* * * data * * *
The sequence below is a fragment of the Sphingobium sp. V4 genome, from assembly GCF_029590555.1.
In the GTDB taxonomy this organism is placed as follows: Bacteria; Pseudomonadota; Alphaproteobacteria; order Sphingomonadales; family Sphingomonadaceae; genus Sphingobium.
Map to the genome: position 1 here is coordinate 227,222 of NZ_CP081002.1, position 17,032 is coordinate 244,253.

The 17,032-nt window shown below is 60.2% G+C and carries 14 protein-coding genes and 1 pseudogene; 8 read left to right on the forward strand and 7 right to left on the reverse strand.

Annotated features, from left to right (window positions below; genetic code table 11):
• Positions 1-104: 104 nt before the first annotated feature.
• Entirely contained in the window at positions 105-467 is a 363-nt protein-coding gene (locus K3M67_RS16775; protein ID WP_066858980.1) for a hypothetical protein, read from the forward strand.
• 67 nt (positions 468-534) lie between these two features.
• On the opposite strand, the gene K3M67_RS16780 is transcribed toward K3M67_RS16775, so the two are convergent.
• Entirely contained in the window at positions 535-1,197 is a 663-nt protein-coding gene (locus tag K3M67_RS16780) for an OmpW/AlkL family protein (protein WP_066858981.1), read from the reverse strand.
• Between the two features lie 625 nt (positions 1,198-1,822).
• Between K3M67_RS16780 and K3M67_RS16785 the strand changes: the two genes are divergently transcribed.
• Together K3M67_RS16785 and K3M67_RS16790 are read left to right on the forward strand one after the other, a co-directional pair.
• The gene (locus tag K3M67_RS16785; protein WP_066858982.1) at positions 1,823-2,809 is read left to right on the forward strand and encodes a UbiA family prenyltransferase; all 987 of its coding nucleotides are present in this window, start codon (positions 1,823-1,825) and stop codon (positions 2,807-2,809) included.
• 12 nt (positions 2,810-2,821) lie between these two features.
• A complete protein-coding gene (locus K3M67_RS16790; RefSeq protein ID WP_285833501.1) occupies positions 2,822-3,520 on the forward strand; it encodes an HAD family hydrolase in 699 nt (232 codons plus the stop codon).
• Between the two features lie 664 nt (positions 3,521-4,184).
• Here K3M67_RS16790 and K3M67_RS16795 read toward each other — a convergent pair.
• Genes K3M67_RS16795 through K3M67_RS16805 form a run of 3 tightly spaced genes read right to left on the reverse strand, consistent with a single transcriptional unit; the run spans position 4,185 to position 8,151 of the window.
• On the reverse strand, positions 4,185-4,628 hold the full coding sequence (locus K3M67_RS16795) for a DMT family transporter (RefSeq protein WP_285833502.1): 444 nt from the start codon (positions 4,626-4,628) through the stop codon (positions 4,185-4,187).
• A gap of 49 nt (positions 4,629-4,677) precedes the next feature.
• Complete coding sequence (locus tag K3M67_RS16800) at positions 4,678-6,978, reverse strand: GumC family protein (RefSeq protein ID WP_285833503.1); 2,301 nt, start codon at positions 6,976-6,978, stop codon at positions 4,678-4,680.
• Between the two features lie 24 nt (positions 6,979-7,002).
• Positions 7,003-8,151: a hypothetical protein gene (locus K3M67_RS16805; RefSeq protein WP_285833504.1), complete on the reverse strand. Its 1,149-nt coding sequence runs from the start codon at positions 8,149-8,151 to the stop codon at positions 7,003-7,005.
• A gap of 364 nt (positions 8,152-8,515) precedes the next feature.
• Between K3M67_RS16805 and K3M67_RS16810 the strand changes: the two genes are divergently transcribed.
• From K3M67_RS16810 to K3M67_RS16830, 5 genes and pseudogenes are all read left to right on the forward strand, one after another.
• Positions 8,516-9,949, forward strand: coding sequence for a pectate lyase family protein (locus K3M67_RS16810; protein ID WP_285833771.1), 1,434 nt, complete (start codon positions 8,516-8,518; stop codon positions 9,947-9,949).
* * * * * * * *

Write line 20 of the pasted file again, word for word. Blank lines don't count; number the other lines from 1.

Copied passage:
• On the reverse strand, positions 4,185-4,628 hold the full coding sequence (locus K3M67_RS16795) for a DMT family transporter (RefSeq protein WP_285833502.1): 444 nt from the start codon (positions 4,626-4,628) through the stop codon (positions 4,185-4,187).